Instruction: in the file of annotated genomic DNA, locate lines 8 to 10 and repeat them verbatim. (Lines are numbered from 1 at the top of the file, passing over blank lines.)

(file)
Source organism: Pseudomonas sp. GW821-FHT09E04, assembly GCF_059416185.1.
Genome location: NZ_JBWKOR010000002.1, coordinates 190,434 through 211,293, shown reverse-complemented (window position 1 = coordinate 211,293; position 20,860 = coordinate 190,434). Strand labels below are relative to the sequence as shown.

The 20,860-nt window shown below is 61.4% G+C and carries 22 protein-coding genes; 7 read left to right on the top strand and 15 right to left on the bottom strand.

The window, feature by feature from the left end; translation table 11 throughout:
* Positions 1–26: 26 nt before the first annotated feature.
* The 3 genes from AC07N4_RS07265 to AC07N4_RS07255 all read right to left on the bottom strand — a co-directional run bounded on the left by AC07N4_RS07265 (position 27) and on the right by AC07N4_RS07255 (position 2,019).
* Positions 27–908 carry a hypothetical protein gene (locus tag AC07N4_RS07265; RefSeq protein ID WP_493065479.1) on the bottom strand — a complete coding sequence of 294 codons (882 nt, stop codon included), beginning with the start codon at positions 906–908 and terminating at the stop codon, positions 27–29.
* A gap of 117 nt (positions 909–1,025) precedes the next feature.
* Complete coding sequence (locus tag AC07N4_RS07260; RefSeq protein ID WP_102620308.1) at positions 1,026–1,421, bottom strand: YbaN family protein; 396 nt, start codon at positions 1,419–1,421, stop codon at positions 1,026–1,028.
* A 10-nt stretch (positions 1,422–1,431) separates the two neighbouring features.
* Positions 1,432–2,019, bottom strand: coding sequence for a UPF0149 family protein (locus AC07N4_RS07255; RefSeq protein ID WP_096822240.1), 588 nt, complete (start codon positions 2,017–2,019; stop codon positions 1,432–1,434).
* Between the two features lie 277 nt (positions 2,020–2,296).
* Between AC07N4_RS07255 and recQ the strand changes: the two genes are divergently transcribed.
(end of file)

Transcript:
* A gap of 117 nt (positions 909–1,025) precedes the next feature.
* Complete coding sequence (locus tag AC07N4_RS07260; RefSeq protein ID WP_102620308.1) at positions 1,026–1,421, bottom strand: YbaN family protein; 396 nt, start codon at positions 1,419–1,421, stop codon at positions 1,026–1,028.
* A 10-nt stretch (positions 1,422–1,431) separates the two neighbouring features.